The Arab kings have dealt with the protests in their own wayImage: picture-alliance/dpa

The support of the six Gulf monarchies might also have played a role. Under the guidance of Saudi Arabia, the Gulf Co-operation Council (GCC) not only intervened militarily in Bahrain to quell unrest and support the ruling al Khalifa family but also supported Bahrain and Oman to tune of tens of billions of dollars, offered GCC membership to both Morocco and Jordan and has granted both kingdoms extensive auxiliary payments.

Elsewhere, the isolated protests in Oman, Saudi Arabia and Kuwait were calmed by extensive financial investment, the creation of new workplaces, the introduction of unemployment benefit and an increase in civilian rights. Only in Bahrain did the discussions between government supporters and the opposition turn violent with the protests turning into a conflict between the Shiite majority and the Sunni ruling elite.

Pressure on Iran through Syria

The Bahrain unrest seems to echo in Syria. There the Alawite minority leadership, aligned with predominantly Shiite Iran, struggles against a population which is dominated by Sunni Muslims. The fear is that as the protests there expand and grow more violent, Syria's revolution will turn into civil war.

While the Gulf monarchies took the side of the insurgents in the Libya uprising, using pan-Arabian television stations al Jazeera and al Arabiya to spread pro-rebel propaganda, Saudi Arabia and Qatar currently drive the isolation of Syria through the Arab league.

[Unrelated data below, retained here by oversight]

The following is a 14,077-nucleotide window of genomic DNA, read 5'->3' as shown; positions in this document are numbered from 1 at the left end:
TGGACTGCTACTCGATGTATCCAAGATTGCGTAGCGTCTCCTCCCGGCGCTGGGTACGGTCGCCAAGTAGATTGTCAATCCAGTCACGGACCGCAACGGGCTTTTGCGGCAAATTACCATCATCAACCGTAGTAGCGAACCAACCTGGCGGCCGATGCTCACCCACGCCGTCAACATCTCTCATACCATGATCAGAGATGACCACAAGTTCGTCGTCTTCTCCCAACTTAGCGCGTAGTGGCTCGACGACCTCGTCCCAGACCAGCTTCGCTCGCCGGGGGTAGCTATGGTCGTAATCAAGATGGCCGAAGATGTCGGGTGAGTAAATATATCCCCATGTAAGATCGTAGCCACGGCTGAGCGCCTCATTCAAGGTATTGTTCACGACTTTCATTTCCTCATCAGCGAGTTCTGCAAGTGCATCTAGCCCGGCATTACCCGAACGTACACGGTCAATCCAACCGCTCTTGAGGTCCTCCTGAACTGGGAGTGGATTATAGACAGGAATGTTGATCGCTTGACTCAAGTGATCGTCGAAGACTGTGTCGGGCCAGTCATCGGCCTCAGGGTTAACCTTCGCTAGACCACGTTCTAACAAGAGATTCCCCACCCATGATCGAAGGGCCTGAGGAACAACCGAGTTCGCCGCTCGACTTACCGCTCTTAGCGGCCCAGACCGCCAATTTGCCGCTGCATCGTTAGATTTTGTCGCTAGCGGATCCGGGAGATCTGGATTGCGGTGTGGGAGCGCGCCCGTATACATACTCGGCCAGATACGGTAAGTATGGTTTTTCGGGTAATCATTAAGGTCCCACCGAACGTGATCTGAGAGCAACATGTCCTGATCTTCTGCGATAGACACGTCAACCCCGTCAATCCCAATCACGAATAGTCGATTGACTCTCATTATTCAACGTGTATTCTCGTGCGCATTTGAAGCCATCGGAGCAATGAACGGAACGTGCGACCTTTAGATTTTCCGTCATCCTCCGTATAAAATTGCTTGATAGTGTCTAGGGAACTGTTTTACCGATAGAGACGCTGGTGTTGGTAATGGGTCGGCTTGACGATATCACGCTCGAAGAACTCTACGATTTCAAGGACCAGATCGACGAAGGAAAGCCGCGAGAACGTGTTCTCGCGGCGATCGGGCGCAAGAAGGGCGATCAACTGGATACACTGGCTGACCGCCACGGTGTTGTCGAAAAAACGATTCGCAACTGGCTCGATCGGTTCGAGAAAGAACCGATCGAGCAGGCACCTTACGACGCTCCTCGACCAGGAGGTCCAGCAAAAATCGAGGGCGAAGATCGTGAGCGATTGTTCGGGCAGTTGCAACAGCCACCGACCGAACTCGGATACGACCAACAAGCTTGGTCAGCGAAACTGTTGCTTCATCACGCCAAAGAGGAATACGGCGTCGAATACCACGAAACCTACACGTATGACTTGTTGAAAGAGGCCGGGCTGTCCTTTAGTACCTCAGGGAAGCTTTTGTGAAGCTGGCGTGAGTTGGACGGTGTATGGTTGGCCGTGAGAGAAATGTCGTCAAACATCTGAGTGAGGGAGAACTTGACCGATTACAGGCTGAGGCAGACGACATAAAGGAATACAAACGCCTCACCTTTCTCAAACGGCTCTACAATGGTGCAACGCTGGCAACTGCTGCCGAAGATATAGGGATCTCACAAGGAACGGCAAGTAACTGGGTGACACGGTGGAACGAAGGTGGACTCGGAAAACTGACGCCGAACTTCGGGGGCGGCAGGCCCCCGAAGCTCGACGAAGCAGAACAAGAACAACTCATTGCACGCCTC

Regional experts believe there is another agenda at play here.

Iranian President Mahmoud Ahmadinejad greets Syrian President Bashar al-Assad
Arab pressure on Syria is designed to further isolate IranImage: picture-alliance/dpa

"The Arab monarchies are increasing the pressure on Iran by attempting to deflect blame for domestic unrest on to alleged Iranian meddling in their internal affairs," said Ulrichsen. "The politics of sectarianism has risen sharply over the course of the year."

Guido Steinberg warns that the West may have ignored the overriding issue, namely the regional conflict between Iran and its opponents in the Arab World.

"Now with Syria, the most important and only state ally of Iran, threatening to fall, it becomes clearer and clearer that this big regional conflict casts a shadow over events."

"As a result, the region is likely to become more conservative, not more pluralistic or democratic," he added.

Author: Anne Allmeling / Nick Amies

Editor: Rob Mudge